There is broad bipartisan support among self-identified liberals and conservatives that social media companies should add warning labels to posts that contain misleading information, or that could lead to the spread of disinformation, data from a new study by researchers from Northeastern College of Arts, Media and Design exhibits.
Much of the content labeling polls have been conducted around the US presidential election. But the results of the national investigation, released on Wednesday, could address new concerns about misinformation during the COVID-19 pandemic, particularly regarding the use of vaccines and other health protocols, according to John wihbey, associate professor of journalism and media innovation at Northeastern and co-author of the study.
“We’re in a new moment, in a new phase of the pandemic – a time when we can get a little more pure idea of what the public thinks about these issues, ”Wihbey said.
In recent years, social media companies such as Twitter and Facebook have started labeling millions of posts as disinformation, including some from former President Donald Trump, who has been permanently suspended from platforms at the following the January 6 attack on the United States Capitol. building it was perpetrated by his supporters.
Trump’s claims of widespread electoral fraud in last year’s presidential election, which were debunked, and the insurgency that followed sparked a heated debate over the responsibility of tech companies in monitoring types of media. information that users can share, including limiting or removing so-called bogus. news, hate speech and content otherwise considered problematic.
Over the summer, the Northeastern team of researchers surveyed more than 1,400 people in the United States through an academic survey platform, called Prolific. Half of respondents said they use Twitter occasionally or more frequently, and 68% said they use Facebook occasionally or more frequently.
The survey was published in conjunction with The Northeast Ethics Institute as part of a larger effort examine potential new approaches to labeling content on social media platforms. The study‘s co-authors include Garrett Morrow, a doctoral student studying political science; Myojung Chung, Assistant Professor of Journalism and Media Advocacy; and Mike Peacey, associate professor of economics.
The study found that 92.1% of liberals, 60.1% of conservatives and 78.4% of moderates “strongly or somewhat agree” that social media platforms should use labels to notify users of posts containing misleading information. These labels were used to identify erroneous information, such as Twitter’s “fact-checking” labels, and warn users of potentially graphic or damaging posts, such as sensitive media warnings.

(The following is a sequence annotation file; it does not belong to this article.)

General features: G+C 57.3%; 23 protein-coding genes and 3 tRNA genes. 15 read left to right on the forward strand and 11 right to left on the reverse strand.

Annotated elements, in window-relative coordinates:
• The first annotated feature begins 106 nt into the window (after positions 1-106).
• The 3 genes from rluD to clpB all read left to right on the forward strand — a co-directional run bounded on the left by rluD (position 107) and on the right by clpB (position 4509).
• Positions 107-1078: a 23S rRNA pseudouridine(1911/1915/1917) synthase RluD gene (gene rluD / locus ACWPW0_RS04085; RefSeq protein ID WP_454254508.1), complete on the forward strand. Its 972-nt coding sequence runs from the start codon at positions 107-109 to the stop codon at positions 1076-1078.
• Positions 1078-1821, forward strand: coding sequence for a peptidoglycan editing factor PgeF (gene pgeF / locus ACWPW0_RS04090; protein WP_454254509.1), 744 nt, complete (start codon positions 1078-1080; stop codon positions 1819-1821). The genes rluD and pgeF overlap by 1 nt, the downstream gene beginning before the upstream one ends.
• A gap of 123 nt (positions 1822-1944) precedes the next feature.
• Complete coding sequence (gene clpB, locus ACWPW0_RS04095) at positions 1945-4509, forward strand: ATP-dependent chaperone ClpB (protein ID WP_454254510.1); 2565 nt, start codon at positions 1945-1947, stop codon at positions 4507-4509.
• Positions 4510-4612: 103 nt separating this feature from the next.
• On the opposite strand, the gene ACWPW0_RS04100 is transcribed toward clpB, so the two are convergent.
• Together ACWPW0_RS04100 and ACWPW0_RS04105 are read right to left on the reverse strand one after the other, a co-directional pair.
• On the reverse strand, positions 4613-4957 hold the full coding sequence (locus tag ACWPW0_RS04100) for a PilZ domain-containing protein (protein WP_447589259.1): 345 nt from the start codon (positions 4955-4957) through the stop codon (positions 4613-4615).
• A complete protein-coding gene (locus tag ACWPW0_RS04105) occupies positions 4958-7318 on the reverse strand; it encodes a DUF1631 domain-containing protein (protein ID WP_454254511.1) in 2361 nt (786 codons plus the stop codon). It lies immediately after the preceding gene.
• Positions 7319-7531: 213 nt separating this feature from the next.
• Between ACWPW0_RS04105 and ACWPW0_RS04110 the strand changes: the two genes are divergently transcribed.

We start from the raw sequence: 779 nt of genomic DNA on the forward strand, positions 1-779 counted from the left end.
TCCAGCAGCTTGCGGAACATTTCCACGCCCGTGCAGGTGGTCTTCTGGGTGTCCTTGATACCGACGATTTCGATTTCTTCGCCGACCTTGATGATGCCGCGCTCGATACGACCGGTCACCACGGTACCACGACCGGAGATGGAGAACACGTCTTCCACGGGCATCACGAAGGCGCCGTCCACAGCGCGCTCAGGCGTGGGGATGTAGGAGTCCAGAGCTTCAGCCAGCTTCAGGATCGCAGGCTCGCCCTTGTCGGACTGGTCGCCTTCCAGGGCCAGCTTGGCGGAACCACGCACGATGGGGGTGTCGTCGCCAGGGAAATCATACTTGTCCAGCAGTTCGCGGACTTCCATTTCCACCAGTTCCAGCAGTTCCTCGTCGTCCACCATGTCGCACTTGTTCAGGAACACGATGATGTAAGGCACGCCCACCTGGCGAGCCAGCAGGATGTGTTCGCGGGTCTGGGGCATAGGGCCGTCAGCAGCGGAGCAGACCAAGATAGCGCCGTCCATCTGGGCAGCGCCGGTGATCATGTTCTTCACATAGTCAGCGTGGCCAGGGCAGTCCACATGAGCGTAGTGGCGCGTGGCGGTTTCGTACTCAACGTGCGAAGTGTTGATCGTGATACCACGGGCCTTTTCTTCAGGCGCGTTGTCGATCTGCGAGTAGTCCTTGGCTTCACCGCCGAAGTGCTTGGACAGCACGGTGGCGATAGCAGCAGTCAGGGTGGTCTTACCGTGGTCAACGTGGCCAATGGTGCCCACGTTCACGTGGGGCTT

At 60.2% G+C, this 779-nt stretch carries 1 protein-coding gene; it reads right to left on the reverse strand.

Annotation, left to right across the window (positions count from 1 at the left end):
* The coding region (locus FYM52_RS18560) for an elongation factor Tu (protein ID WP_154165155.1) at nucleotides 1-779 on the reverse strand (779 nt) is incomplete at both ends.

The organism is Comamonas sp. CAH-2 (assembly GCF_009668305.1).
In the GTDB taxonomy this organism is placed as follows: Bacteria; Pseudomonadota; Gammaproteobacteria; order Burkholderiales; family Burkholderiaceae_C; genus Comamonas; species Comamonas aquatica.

Participants also expressed that they encounter “problematic content”–misleading or incorrect information and hate speech–often using social platforms. The researchers are not trying to define the misinformation or problematic content of the study, says Wihbey, preferring to rely on participants’ perceptions of these issues to answer the survey questions.
The researchers also note that the participants showed a high degree of “overconfidence bias,” meaning they said they trusted their own abilities to discern misleading statements and disinformation online, but did expressed distrust of the abilities of others to do the same.
The important bipartisan agreement on labeling was slightly surprising, says Wihbey, given how polarizing the question of moderation of content was in the days following the election. Many conservatives opposed Trump’s ban–and the ban in general–to say that this amounts to censorship.
But the study also confirmed some of these partisan differences of opinion on how best to approach content moderation, with 63.2% of Conservatives saying labeling Trump’s posts, instead of banning it, was enough to cope with his “violent messages”. This is compared to the over 80% of Liberals who thought tougher action was needed.
The study comes as governments try to exercise control over the moderation policies of tech giants. This week again, Texas Governor Greg Abbott, a Republican, signed a bill require social media companies to disclose their content moderation policies and create an appeal process for banned users. Under the new law, users could sue companies to get their accounts reinstated. Florida Approved a similar law earlier this year.
Democrats have also tried to influence corporate policies. During the summer, President Joe Biden urged Facebook to take faster action against posts spreading misinformation about COVID-19, claiming that the bad information circulating on the platform regarding the safety and effectiveness of vaccines “is killing people.”
“It is absolutely necessary to try to determine what tools and methods we need to use to combat disinformation and disinformation, ”said Wihbey, summing up the sentiment of the survey. “At the same time, I think people don’t believe that closing accounts and disabling share buttons is the thing. [only] path to follow.”
Wihbey says study may indicate the public is coming to some kind of middle ground.
“We find that people want labels to link them to credible sources for verification, prepare them to think critically about disinformation, and slow the spread of disinformation by warning people about content they are trying to share,” say its authors.
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